Wednesday, August 12, 2009

Livin' the dream

Well, I did it! I have officially packed about 3 years of flight training into less than 8 months!

This morning went well---I don't know that I got to demonstrate very much to the examiner, because he's all about showing you how to do stuff his way. The oral was about an hour, and he was on the phone with a fellow Continental pilot for a good 20 minutes of it. Very basic.

We split the flight up into two parts: the maneuvers in a C-172R, and one takeoff and landing to demonstrate proficiency in a complex airplane using a C-172RG. The flight did have an interesting moment; thinking that it wasn't enough that I'd earned my spin endorsement (see previous blog post) in an aerobatic Decathlon airplane, he proceeded to spin me not once, not twice, but three times from about 2,500 feet.

Is that the real world? Most definitely---it'll happen with my students, too. Is that the safest thing for an Examiner to do? Absolutely not. The PTS (Practical Training Standards) pretty much spells out that an Examiner shouldn't be touching the controls unless the student does something unsafe or becomes incapacitated. I digress.

In the end, we taxied in, cooled off, and he handed me my temporary airman certificate adding "Airplane Single-Engine Land" to my Flight Instructor privileges. That's good enough for me :).

I noticed when I logged into the blog account today that this will be my 41st post. That's a lot of damn writing about a topic that probably sounds like a heap of jargon to most of you. Thanks for riding it out. Just in case you haven't been keeping up with your scorecard at home (you're all good baseball fans, right?), I thought it would be fun to look at the past 7 months and 12 days by the numbers.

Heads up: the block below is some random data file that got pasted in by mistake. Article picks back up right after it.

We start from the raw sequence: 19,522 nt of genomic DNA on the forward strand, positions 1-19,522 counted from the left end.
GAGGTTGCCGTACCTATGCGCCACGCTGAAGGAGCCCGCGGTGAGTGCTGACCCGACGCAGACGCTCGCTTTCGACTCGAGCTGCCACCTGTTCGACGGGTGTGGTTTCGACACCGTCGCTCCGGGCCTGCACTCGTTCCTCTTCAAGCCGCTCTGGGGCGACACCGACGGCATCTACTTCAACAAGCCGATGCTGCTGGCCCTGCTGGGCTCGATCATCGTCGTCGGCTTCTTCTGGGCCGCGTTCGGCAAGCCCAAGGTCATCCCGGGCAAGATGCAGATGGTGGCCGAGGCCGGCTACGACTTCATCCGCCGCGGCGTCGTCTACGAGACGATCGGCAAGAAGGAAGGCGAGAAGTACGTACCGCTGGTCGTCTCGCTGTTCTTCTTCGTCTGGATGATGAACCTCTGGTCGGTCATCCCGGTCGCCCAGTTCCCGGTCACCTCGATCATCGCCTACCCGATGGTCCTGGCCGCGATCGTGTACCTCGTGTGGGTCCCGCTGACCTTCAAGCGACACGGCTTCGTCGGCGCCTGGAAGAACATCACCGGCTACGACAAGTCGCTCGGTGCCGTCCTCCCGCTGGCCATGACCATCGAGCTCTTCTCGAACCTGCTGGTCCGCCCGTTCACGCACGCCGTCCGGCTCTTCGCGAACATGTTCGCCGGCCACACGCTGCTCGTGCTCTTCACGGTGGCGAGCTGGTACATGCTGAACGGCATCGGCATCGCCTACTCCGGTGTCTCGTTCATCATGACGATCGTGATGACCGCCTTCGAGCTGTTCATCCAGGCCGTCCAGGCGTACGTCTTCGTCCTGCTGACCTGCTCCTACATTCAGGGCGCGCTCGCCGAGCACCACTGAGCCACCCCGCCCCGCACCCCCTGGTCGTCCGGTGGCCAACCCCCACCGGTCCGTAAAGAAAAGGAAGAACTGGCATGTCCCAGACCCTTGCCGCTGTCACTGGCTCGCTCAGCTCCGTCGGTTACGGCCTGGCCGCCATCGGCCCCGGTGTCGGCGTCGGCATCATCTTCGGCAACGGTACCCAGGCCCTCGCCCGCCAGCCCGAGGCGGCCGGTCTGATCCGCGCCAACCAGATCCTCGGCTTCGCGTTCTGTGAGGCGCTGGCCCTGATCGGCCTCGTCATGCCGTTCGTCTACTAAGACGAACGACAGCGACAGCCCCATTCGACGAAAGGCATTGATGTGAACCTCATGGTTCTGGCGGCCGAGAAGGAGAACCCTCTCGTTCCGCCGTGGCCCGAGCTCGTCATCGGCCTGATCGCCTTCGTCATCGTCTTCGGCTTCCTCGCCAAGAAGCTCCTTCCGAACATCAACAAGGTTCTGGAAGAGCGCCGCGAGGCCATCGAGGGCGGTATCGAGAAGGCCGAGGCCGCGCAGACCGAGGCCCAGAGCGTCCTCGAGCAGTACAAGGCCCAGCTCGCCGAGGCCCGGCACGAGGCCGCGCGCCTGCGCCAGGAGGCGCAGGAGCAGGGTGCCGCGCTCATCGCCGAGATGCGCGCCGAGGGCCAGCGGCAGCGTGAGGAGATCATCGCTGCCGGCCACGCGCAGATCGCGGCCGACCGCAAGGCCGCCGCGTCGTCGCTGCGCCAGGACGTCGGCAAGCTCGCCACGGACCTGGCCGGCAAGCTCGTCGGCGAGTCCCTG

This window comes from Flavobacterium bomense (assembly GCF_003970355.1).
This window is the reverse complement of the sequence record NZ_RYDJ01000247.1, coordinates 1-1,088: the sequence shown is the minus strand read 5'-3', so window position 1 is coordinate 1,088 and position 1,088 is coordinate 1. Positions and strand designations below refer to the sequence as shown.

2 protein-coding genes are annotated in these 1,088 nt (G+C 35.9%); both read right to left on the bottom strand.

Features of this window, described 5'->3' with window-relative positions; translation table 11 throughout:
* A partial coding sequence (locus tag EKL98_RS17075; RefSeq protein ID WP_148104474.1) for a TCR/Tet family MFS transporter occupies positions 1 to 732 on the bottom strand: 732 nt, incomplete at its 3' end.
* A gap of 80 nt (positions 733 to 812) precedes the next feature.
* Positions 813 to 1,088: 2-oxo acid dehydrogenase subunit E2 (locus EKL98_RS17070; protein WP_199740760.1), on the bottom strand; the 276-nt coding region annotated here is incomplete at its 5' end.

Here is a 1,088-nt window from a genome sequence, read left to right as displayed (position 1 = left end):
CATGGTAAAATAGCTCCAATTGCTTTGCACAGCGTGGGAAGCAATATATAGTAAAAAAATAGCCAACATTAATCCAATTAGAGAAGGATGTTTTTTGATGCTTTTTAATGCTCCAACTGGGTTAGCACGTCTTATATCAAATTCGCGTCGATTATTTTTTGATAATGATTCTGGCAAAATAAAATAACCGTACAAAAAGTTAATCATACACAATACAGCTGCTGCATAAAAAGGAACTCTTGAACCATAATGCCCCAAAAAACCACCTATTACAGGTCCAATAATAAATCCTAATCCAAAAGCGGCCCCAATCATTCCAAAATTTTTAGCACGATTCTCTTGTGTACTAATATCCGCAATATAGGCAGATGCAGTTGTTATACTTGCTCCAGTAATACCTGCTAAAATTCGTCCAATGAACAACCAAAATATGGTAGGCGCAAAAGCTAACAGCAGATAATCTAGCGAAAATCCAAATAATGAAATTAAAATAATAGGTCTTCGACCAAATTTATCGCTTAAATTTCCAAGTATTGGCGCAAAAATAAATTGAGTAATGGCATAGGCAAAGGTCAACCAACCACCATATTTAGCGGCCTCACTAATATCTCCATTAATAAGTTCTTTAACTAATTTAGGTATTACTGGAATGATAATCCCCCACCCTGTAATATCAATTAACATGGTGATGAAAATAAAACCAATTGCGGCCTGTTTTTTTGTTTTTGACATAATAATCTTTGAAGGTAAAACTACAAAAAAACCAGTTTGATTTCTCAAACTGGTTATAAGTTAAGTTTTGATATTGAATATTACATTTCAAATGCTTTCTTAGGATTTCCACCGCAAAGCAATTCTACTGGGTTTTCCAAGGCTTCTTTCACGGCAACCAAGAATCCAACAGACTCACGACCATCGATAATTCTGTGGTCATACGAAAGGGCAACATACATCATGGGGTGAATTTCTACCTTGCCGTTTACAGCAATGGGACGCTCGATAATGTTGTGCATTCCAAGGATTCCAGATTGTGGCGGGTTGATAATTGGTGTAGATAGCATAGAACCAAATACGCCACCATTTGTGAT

In 2009, I have:

-Flown 162 hours (almost doubling my aeronautical experience in the span of 8 months)
-Performed upwards of 60 Instrument Approach Procedures (IAPs)
-Flown 7 different types (make and model) of aircraft
-Operated into and out of 30 different airports
-Flown with 4 different instructors
-Taken 5 FAA written exams
-Taken 4 FAA checkrides
-Earned 2 new certificates and 2 new ratings

This last part of the process, actually becoming a CFI, began on June 1. Gary was a good mentor, but there's no such thing as a fast track to becoming a flight instructor. If you see one of these somewhere and you think you want to be a CFI, take it with a grain of salt. Come to think of it, add about 2 months to that estimate. You'll preserve your sanity!

It's been a long fun ride, and it isn't over yet. I'm going to try and keep up with this blog as a I start instructing (which will happen very quickly---I have two Discover Flights with possible students scheduled already, and several people lined up for tailwheel endorsements). I've tried to thank a lot of people publicly on this blog and I know I've missed a few. I've you've had a direct impact on me getting all this done, you know who you are, and I'm grateful.

I'm going to go pack my stuff now, go spend some time with Alisa, convert our dining room back to its original configuration from the little temporary flight school I had to set up, and sleep in my own bed. And, of course, live the dream.

I know I have gotten into the habit of ending on a quote, but today I think this signature is just as cool as any quote!

Aaron Dabney, M.S.Ed, CFI, CFI-I

No comments:

Post a Comment